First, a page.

Well, aside from the "hero with a  presumably hopeless cause" thing, they're both archetypes.

From Anansi to Merlin, from Don Quixote to Jack Sparrow, archetypes are characters that are larger than life—broad "types" that everyone can know and relate to. Famous figures like Carl Jung and Joseph Campbell spoke a lot about archetypes because they say a lot about human nature. Through the way we tell stories, we learn a lot about what's important to us, and how we view the world we live in. 

Archetypes become blueprints that we all can relate to, drawing us in based on how we live and what we want for ourselves. Few people feel they're exactly like Batman, Gotham City's brooding guardian, or that they have the roguish charm of Han Solo. But they can reflect on the powerful images those characters create when they're looking for inspiration about the kind of person they'd like to become.

Tarot may have started as a card game. But the figures in that game—the Emperor, the Chariot, the World—are all images of ideas we can connect and relate to. This makes it a perfect tool for self-discovery. The way we tell the story of our lives is powerful stuff. When we choose the stories we tell ourselves and the world, we decide the images that help us reflect on our lives.

Tarot's Major Arcana is where the most archetypical figures dwell. The Major Arcana provide images of many different figures and settings along a long road to self-development and enlightenment. The ideas about what they represent have changed over time and they're still changing. But finding out what those images mean to us tells us a lot about who we are.

Try this exercise to take a look at the archetypes that inform your life:

List three of your favorite characters from any story. Movies, comics, mythology— nothing is off-limits. If you want to list a religious figure you believe literally exists, that's completely fine too. Remember, we're looking at the stories that inspire us and help us grow.

Now look at your list of three figures. For each character, list the qualities that draw you to them the most. I'd suggest at least three things but you can keep going if you like.

When you've created your list, look at the characters and qualities that you've written down. Spend some time thinking about them. Are they male or female? Heroes or villains? Do you relate to them because of things from your own life? From the lives of people you love? How can you use their stories to inform and transform your own life?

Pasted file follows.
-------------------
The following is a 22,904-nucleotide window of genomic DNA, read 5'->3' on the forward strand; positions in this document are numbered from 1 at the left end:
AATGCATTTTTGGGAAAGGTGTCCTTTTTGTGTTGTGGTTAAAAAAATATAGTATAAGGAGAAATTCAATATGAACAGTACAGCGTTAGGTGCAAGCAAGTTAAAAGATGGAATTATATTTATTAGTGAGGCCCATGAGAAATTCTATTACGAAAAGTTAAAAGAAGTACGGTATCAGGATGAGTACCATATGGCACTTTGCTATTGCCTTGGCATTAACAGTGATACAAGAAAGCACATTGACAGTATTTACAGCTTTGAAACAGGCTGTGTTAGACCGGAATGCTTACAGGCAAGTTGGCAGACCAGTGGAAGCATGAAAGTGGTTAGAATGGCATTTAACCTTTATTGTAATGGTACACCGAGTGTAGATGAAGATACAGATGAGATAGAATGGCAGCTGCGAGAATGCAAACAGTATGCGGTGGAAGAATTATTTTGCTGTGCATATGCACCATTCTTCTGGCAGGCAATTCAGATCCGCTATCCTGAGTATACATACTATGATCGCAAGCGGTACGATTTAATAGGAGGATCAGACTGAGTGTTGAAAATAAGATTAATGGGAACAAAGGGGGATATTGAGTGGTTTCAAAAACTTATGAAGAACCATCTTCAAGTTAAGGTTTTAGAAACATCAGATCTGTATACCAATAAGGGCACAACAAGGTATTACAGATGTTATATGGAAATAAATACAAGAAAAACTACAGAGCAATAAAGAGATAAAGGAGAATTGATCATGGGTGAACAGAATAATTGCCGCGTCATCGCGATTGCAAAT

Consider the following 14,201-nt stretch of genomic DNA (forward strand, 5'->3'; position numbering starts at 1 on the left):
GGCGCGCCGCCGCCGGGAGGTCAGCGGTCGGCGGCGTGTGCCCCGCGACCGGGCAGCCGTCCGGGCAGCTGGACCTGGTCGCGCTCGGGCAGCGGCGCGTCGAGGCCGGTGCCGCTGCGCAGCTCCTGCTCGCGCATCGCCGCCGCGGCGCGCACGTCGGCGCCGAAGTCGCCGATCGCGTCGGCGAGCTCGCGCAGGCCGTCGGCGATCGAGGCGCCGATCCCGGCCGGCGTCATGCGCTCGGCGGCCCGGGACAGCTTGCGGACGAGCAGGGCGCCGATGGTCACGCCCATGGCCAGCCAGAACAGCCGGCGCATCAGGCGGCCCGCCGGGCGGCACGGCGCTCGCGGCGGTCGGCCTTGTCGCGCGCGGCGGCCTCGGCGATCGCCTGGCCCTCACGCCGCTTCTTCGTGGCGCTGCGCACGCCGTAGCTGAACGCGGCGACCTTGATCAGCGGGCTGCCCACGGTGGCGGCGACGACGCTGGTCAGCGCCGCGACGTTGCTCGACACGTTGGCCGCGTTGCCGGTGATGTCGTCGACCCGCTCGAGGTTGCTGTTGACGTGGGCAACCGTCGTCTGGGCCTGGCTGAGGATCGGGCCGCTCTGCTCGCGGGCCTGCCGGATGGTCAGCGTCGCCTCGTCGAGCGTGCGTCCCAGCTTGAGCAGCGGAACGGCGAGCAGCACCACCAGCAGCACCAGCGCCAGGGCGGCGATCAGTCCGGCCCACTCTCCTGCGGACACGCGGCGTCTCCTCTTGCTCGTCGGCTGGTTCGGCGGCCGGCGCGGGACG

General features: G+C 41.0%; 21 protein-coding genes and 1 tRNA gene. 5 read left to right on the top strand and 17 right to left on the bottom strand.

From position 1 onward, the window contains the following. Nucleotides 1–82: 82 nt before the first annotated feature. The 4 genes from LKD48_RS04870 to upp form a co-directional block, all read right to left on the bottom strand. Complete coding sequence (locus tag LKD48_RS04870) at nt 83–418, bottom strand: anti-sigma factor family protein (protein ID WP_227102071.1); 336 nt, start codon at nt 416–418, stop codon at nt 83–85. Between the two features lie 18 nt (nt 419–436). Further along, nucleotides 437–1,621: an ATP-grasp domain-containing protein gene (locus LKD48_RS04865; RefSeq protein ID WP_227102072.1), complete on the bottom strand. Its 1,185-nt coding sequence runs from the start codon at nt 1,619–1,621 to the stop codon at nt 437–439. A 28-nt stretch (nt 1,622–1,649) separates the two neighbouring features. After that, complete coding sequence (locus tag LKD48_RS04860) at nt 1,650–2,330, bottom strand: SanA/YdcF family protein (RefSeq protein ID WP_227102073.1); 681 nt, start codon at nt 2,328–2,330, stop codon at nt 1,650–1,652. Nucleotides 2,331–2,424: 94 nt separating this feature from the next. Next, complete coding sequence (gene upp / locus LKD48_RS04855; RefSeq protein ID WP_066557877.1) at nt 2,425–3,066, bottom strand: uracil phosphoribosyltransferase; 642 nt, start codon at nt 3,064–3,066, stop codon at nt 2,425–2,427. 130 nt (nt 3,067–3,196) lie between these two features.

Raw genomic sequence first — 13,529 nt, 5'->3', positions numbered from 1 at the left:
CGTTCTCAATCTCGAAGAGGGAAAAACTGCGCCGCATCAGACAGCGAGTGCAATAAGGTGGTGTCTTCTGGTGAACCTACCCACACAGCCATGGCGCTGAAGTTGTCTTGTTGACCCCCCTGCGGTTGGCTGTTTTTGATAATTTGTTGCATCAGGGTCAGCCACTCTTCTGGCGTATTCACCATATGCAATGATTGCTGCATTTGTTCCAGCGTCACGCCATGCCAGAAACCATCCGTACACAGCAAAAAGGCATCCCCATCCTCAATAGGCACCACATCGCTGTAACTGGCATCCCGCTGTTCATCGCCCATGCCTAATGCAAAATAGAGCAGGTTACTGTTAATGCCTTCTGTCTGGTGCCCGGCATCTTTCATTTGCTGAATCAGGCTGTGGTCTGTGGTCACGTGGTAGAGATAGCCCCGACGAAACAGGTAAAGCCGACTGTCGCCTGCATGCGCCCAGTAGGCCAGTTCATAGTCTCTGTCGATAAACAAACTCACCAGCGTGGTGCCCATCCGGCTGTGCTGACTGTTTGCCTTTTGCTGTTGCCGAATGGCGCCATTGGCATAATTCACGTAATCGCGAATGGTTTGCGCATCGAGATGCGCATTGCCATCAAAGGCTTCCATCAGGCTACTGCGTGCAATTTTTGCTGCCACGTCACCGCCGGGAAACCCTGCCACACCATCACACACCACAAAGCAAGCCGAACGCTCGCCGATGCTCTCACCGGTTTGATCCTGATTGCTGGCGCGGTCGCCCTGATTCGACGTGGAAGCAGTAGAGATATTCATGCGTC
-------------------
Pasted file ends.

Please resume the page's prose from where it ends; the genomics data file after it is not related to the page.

This blog post is an excerpt from my new course, Tarot Journeys: Of Mentors and Magic Wands. The course takes a look at the first six cards of the Major Arcana, and how they can serve as guides on our personal journeys. If you like what you see, give the course a look - and sign up to my list! I'll be sending regular updates about Tarot Journeys and all my other offerings, including a free giveaway coming up soon!

When talking to a friend about some tough memories, she said something to me that I have the feeling is going to stick with me a long time.

"What's the story you're telling behind that?"

We all have stories, she explained. Not the stories that really happened, the ones that are actually a part of our history. But the stories we tell ourselves, the ones that come up in our memories and play tricks on us.

"I wasn't good enough, so I failed." 

"Their lives are perfect; I wish I was like them."

"I ruined everything, and now they hate me."

Maybe, as an anxious or sensitive person, you actually say it in those words. Maybe you don't realize that's the way you see it, but you might as well be saying it in the back of your mind. Our lives go through a filter, where we see the circumstances as a play - and the ending is whatever we decide to believe about ourselves. And often, the impressions we leave are strong and can be unforgiving.

Look back over the stories you tell yourself, and find one that stands out as an old regret. Then rewrite it. Pick out the parts where you did well, and the parts where you could have done better. Then rewrite the ending. Create the final act where you release your pain, climb the next hurdle, prove yourself and believe you deserve it. 

You're already writing your story. Empowerment just means consciously creating a new chapter.

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